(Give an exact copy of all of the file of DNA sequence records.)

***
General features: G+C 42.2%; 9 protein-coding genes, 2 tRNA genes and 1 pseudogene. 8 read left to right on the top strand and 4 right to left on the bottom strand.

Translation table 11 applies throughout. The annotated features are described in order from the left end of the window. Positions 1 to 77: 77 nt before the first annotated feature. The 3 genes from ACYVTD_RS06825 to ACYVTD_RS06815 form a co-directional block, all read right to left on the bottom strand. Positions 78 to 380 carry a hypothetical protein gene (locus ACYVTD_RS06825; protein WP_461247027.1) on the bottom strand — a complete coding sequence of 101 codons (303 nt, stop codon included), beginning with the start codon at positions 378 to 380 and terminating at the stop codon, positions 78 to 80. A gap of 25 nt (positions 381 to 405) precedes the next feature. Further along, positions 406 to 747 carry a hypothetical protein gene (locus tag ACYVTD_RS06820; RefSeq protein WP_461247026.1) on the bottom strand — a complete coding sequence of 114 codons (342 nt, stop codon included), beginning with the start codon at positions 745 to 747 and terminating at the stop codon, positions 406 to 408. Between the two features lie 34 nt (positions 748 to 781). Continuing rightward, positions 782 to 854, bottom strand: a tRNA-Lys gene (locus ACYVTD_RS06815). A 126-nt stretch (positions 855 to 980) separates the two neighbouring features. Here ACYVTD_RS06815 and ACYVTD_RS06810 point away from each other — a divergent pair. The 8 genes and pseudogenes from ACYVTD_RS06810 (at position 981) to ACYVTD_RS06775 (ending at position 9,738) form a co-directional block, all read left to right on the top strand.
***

General features: G+C 42.2%; 9 protein-coding genes, 2 tRNA genes and 1 pseudogene. 8 read left to right on the top strand and 4 right to left on the bottom strand.

Translation table 11 applies throughout. The annotated features are described in order from the left end of the window. Positions 1 to 77: 77 nt before the first annotated feature. The 3 genes from ACYVTD_RS06825 to ACYVTD_RS06815 form a co-directional block, all read right to left on the bottom strand. Positions 78 to 380 carry a hypothetical protein gene (locus ACYVTD_RS06825; protein WP_461247027.1) on the bottom strand — a complete coding sequence of 101 codons (303 nt, stop codon included), beginning with the start codon at positions 378 to 380 and terminating at the stop codon, positions 78 to 80. A gap of 25 nt (positions 381 to 405) precedes the next feature. Further along, positions 406 to 747 carry a hypothetical protein gene (locus tag ACYVTD_RS06820; RefSeq protein WP_461247026.1) on the bottom strand — a complete coding sequence of 114 codons (342 nt, stop codon included), beginning with the start codon at positions 745 to 747 and terminating at the stop codon, positions 406 to 408. Between the two features lie 34 nt (positions 748 to 781). Continuing rightward, positions 782 to 854, bottom strand: a tRNA-Lys gene (locus ACYVTD_RS06815). A 126-nt stretch (positions 855 to 980) separates the two neighbouring features. Here ACYVTD_RS06815 and ACYVTD_RS06810 point away from each other — a divergent pair. The 8 genes and pseudogenes from ACYVTD_RS06810 (at position 981) to ACYVTD_RS06775 (ending at position 9,738) form a co-directional block, all read left to right on the top strand.